American architect Joseph Allen Stein was a major figure in the establishment of a regional modern architecture in the San Francisco Bay area in the 1940s and 1950s during the early days of the environmental design movement. Stein's California works were products of the social consciousness of the period, and achieved a modest beauty typical of the Bay Area scene. His work in architecture and environmental conservation has assumed even greater significance in India, where he has been practicing since 1952.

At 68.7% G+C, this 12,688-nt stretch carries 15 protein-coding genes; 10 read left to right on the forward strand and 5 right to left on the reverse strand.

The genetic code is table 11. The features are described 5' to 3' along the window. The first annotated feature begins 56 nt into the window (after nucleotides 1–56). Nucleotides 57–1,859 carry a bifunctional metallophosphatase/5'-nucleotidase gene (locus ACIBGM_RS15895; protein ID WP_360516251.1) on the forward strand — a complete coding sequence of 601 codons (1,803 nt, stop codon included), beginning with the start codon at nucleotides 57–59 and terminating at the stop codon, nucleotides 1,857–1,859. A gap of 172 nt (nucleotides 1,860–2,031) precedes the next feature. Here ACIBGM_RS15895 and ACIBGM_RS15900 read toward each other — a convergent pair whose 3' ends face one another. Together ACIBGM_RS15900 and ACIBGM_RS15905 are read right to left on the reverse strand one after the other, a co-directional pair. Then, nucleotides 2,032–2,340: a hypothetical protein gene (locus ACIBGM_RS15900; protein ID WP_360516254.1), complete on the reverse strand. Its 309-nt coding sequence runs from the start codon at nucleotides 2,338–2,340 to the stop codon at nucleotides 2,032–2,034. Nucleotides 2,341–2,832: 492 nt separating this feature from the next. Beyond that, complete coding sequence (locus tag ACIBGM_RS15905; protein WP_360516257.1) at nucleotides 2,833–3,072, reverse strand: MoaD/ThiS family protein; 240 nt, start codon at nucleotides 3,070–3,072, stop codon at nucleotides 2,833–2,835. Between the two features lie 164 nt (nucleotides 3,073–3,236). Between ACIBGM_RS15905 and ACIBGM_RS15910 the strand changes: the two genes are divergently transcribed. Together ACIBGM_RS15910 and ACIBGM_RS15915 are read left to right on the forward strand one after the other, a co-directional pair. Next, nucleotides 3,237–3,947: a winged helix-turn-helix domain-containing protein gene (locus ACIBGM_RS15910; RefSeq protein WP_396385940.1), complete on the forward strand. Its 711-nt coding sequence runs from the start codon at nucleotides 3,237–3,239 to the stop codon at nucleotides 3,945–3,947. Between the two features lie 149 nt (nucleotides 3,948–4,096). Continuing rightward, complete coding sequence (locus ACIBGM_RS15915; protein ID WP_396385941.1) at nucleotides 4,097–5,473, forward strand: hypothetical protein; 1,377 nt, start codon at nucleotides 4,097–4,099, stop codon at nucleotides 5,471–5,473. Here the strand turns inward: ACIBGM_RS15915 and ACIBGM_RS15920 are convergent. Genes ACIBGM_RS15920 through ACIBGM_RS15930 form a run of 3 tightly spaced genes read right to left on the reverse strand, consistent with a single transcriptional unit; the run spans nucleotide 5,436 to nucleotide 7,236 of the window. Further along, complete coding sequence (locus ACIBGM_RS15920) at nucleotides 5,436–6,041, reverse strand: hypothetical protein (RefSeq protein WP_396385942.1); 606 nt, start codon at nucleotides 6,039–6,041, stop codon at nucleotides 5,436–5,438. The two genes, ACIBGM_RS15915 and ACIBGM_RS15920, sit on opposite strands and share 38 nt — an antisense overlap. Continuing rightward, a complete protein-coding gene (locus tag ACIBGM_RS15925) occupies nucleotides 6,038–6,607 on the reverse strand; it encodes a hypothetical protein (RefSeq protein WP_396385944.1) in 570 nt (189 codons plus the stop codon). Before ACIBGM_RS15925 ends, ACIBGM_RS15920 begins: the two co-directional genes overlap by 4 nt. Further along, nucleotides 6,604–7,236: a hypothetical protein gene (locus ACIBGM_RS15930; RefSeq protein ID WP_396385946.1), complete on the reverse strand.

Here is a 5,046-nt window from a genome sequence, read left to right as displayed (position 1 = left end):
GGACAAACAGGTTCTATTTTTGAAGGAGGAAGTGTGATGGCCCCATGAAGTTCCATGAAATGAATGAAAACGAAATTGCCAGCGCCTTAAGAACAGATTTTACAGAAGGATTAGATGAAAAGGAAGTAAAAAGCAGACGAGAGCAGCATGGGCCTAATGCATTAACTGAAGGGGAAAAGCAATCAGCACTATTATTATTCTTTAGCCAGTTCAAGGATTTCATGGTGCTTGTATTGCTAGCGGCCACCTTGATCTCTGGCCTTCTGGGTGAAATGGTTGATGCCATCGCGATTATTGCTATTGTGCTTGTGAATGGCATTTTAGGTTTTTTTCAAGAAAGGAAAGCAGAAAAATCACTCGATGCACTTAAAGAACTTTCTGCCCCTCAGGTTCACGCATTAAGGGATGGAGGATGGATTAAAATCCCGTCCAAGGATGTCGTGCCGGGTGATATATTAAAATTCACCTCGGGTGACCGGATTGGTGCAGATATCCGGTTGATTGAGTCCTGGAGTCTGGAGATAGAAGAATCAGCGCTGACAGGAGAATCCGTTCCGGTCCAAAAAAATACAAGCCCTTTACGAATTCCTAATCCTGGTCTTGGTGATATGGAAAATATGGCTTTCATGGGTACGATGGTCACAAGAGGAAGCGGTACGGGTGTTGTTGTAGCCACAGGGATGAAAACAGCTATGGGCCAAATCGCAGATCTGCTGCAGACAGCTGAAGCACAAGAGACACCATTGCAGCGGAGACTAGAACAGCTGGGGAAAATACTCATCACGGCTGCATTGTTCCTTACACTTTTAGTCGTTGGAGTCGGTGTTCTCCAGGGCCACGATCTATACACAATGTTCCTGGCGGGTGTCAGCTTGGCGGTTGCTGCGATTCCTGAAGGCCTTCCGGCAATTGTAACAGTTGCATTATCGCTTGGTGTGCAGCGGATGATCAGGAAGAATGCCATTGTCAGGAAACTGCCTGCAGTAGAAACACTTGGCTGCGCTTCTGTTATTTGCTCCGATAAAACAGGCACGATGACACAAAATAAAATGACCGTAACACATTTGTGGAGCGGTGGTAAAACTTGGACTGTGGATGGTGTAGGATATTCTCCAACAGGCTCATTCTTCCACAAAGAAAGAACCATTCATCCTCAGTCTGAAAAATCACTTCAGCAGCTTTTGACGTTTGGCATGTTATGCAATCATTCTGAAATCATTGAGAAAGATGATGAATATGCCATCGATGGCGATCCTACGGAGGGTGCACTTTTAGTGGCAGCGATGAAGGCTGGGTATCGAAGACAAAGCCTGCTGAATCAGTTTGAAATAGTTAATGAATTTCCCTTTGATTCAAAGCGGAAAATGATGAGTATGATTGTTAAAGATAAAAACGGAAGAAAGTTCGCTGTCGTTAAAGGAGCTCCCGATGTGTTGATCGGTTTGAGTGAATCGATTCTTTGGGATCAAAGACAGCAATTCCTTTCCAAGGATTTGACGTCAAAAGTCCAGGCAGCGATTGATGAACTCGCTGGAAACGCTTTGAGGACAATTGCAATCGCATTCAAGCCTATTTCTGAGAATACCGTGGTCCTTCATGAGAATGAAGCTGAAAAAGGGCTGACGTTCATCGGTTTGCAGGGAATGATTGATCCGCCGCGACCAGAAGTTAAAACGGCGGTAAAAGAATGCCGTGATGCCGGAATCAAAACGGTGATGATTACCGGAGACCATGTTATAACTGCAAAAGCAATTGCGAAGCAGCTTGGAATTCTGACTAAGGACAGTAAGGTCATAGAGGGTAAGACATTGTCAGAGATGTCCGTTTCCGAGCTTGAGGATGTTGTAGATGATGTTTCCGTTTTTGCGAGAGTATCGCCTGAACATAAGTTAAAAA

This book is a comprehensive document of Stein's architectural career, covering built as well as unrealized projects. Along with 280 black-and-white photographs, 16 color photographs, and more than 250 sketches and drawings, the book includes interviews with Stein, selections from his writings and lectures, and interviews with architects and landscape architects with whom Stein has worked. The book documents Stein's work and thought, as well as others sharing similar ideals--to portray Stein as but one exemplar of a larger approach toward "building in the garden" that is now emerging as a persistent worldwide concern. The book is geared for practicing architects and students of architecture and environment, demonstrating the viability of such an integrated approach to architecture, society, and environment. [via]